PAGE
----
Saving Money Category
How “alternative credit data” could help you get approved at lower rates.
Protecting you and your credit from cyber-theft.
Open Houses are not only a waste of time; they could be an open invitation to thieves.
From bag fees to charging to make reservations by phone, airlines are determined to squeeze as much money out of passengers as possible.
There’s money to be made in mutual funds, if you have the patience.
How to Save More Money This Month
Six ideas to help you get through June without breaking the bank.
No, You Shouldn’t Take Out the Largest Mortgage Possible
Don’t be tempted by still-low mortgage rates.
How to Give Your Finances a Summer Makeover
Ten tips on strengthening your finances over the summer months.
Nail Your Home Renovation Budget
How to ensure your home does not become a money pit.
How to Avoid a Summer Vacation Disaster
Don’t let your summer vacation turn into a summer nightmare.
Could there be a real solution to the student loan crisis?
Credit can be a helpful tool, but it also may make us “dumber, fatter, poorer.”
How to pay U.S. tax rates while living in your newly purchased English manor.
The home inspection could be the most important part of your potential sale.
There’s no way to completely protect yourself from identity theft, but here are some ways to boost your financial immune system.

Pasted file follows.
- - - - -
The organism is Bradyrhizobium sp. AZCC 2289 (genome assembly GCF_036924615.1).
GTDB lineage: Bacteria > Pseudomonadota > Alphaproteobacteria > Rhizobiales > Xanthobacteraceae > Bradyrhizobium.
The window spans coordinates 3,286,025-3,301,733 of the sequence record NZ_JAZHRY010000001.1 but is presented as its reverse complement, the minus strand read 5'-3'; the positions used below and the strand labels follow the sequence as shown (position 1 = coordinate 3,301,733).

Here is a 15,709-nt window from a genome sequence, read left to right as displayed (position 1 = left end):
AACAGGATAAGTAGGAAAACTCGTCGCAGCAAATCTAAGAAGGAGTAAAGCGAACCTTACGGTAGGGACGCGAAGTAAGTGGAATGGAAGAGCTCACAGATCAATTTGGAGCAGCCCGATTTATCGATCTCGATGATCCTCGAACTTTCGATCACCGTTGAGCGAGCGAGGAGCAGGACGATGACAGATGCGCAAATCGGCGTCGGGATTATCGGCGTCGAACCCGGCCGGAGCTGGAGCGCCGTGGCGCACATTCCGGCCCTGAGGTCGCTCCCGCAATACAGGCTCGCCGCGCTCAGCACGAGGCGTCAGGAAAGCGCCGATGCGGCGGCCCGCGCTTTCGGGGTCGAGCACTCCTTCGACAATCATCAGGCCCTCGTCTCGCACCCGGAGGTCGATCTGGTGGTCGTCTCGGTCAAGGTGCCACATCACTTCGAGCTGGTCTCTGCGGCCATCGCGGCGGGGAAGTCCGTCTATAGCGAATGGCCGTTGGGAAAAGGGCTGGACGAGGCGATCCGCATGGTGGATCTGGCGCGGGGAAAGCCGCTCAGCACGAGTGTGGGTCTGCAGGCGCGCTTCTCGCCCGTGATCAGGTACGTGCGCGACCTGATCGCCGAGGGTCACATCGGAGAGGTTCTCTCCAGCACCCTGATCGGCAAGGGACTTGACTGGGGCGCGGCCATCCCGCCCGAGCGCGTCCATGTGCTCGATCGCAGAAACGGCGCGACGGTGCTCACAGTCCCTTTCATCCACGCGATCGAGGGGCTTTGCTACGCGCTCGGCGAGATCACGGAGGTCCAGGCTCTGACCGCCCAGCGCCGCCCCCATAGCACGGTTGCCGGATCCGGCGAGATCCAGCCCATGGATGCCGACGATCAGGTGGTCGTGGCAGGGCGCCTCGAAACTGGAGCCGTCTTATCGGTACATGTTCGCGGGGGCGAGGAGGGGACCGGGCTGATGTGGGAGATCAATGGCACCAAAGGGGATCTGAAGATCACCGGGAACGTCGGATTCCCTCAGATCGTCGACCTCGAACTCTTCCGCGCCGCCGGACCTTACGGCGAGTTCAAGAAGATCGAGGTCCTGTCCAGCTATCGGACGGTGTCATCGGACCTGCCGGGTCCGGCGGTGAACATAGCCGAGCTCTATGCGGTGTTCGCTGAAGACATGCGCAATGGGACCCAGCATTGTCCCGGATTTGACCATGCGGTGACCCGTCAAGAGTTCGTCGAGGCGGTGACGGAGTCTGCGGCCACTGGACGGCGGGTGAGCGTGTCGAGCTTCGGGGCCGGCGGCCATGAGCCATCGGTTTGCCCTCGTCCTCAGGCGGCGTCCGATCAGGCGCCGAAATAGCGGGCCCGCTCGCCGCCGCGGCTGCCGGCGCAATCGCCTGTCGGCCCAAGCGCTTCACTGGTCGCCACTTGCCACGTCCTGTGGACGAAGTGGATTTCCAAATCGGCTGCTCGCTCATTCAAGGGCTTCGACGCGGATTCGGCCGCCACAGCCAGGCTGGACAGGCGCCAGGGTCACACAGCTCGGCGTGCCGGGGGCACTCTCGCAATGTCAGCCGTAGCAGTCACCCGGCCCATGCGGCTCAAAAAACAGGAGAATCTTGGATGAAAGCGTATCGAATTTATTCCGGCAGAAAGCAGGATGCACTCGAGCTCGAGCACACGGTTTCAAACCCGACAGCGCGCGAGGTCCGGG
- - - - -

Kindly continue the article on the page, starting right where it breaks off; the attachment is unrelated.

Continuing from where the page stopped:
Your Facebook status updates could soon be used to verify your financial state.
Experts debate the pros and cons of personal budgets.
Tips on how to break a lease as painlessly as possible.
How to stay cool without melting your wallet.
Small steps you can take to stay out of debt.
Tips on how to save money by not wasting food.
Gasoline, college tuition and…eggs?
Before walking down the aisle, find out where you both stand on past, present and future debt.
Advice on how to deal with parents’ compromised financial situations in a sensitive manner.
While holiday blackouts can make redeeming frequent flier miles difficult during the summer, there are still good deals to be had if you know where to look.
Identity thieves are targeting victims at their most vulnerable. Find out what you can do to protect yourself.
A novel approach to managing vacation time could allow you to purchase a day off or sell time you’re not going to use.
Meet the five common personal finance myths and how to avoid them.
The good news is that it’s not too late. The bad news is that it will be if you wait any longer.
The inconvenient costs of convenience checks, the effects of the sequester on the unemployed, how to save money by purchasing an energy efficient home, how to save your financial sanity when your kids move back home and why hurricane season means it’s time to check your auto insurance coverage.